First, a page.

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Dodgy broadband dealing behind Enron fall

"This is like another Barings..."
Written by Heather McLean, Contributor

"This is like another Barings..."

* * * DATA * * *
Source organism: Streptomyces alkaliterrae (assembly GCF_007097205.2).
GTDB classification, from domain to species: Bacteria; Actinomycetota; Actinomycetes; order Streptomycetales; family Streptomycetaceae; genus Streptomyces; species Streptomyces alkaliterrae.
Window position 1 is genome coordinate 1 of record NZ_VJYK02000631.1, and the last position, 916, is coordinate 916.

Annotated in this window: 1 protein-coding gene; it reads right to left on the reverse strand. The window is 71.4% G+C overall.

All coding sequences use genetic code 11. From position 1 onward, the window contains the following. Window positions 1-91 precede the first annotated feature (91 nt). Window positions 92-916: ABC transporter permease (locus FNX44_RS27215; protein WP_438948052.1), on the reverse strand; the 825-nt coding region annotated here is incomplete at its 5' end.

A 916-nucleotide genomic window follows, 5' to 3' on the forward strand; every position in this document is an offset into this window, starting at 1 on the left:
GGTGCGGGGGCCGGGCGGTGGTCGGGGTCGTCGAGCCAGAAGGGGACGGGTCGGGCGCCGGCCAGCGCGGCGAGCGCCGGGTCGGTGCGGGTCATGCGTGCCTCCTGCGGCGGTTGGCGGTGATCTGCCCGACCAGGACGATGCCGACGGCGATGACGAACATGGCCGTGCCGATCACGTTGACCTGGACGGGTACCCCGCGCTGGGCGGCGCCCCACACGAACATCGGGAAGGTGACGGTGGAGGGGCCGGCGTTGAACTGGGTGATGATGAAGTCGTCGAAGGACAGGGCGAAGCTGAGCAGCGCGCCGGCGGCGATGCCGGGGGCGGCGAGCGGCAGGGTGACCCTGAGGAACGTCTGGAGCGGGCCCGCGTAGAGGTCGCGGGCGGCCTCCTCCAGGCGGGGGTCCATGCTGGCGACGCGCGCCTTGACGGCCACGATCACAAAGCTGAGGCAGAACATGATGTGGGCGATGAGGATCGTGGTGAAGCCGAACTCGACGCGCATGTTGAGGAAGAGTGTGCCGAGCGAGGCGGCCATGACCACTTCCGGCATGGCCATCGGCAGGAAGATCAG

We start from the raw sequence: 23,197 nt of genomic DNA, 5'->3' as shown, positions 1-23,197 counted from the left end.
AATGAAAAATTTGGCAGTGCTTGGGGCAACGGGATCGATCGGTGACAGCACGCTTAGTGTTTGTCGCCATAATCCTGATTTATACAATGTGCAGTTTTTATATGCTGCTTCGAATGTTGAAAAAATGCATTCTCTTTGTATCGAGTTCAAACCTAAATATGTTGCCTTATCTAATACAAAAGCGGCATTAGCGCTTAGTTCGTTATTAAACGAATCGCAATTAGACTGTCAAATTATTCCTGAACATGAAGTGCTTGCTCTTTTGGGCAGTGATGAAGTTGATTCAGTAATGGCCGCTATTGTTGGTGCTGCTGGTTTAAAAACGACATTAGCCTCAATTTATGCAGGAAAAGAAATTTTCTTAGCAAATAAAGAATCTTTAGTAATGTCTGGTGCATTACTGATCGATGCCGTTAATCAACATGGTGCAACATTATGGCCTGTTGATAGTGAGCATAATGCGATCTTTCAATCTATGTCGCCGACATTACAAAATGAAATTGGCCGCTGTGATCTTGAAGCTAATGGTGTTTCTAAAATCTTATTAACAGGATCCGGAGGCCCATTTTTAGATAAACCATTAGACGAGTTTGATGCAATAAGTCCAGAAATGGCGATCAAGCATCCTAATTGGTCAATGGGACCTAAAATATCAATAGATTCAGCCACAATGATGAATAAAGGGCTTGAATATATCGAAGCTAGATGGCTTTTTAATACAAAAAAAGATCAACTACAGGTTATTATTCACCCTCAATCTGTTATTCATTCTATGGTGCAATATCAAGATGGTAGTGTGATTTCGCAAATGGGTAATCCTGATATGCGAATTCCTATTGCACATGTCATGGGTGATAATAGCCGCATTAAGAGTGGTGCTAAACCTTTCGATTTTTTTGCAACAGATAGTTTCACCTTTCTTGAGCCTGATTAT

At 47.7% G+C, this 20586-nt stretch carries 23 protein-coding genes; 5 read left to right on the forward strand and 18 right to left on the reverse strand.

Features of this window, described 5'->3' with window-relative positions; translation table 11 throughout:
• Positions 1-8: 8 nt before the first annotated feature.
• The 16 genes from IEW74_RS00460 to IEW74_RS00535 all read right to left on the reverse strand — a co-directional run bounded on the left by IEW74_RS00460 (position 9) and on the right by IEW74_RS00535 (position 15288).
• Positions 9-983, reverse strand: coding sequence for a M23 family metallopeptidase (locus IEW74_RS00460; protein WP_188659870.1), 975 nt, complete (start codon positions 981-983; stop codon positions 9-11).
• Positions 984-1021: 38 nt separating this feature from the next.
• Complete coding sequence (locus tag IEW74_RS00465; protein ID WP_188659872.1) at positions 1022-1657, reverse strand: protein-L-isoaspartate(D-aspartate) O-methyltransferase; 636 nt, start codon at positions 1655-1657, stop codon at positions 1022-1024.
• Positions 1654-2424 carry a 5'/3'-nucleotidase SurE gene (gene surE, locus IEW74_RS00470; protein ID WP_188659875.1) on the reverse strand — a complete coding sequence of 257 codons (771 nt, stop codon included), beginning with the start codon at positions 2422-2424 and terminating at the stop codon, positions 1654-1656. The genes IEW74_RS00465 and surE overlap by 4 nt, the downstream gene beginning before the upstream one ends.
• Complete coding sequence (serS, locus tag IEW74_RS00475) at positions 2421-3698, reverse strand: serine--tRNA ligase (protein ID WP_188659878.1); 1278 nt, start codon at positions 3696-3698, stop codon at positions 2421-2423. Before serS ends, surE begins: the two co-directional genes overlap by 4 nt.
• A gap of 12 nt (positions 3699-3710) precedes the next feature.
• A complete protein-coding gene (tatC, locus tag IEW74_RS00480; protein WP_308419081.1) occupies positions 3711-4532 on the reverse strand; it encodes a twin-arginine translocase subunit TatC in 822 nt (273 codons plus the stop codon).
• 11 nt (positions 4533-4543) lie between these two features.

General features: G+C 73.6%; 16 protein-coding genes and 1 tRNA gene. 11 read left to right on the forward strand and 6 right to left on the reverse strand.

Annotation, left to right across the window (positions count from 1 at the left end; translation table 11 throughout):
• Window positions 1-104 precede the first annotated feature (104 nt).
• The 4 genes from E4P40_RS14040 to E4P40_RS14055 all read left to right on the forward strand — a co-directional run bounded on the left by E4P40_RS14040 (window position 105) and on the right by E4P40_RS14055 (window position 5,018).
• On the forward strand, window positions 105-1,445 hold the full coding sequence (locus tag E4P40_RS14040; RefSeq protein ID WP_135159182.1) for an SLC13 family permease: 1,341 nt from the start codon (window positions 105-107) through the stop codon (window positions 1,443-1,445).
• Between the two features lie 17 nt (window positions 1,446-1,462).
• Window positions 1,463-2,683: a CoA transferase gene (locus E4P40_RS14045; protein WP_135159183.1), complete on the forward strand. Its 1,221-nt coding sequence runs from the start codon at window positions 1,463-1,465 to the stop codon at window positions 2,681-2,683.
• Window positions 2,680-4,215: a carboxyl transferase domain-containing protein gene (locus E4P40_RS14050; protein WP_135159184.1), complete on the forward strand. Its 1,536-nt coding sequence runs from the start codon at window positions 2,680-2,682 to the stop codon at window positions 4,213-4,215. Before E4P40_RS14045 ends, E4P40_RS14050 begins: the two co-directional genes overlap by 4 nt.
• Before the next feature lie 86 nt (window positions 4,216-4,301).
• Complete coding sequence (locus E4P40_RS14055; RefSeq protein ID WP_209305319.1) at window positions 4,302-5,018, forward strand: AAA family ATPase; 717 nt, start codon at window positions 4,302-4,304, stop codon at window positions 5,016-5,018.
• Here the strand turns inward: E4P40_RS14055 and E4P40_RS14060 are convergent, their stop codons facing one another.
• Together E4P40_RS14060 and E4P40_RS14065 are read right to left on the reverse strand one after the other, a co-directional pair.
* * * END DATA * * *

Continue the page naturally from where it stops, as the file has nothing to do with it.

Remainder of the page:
Defunct energy supplier Enron has been accused of using its broadband business to hide its perilous financial state in an attempt to mislead investors. The company fell from the top of the US business tree to sub-zero in six months. US lawyers claim Enron's broadband division participated in dark fibre trading to make it look successful, while it made no money and cost over $2bn to create and maintain. Dark fibre trading, or a 'dark swap', occurs when two companies buy equal amounts of dark fibre - surplus capacity in a fibre optic network - from each other to make balance sheets appear healthy for investors. Therese Torris, group director of strategy research from Forrester, said: "Dark swapping is a very famous trick for shifting surplus capacity in the broadband industry. Operators sell this surplus to each other." One US lawyer suing the company, Bill Lerach, said in a federal court hearing on Friday that Enron made the dark trades to generate interest and make a quick buck. Telecommunications analyst Bernt Ostergaard from Giga Web said after Enron set up the Bandwidth Exchange Forum after it had laid 15,000 miles of fibre in the US and realised just how much was unused. It was supposed to enable broadband operators to exchange excess fibre capacity to even out broadband delivery. Ostergaard said: "Enron hasn't been brokering this bandwidth as it was supposed to, it's just been switching capacity between itself and other companies to bump up its value in the eyes of investors. "This is like another Barings. Someone has been doing some serious fiddling."
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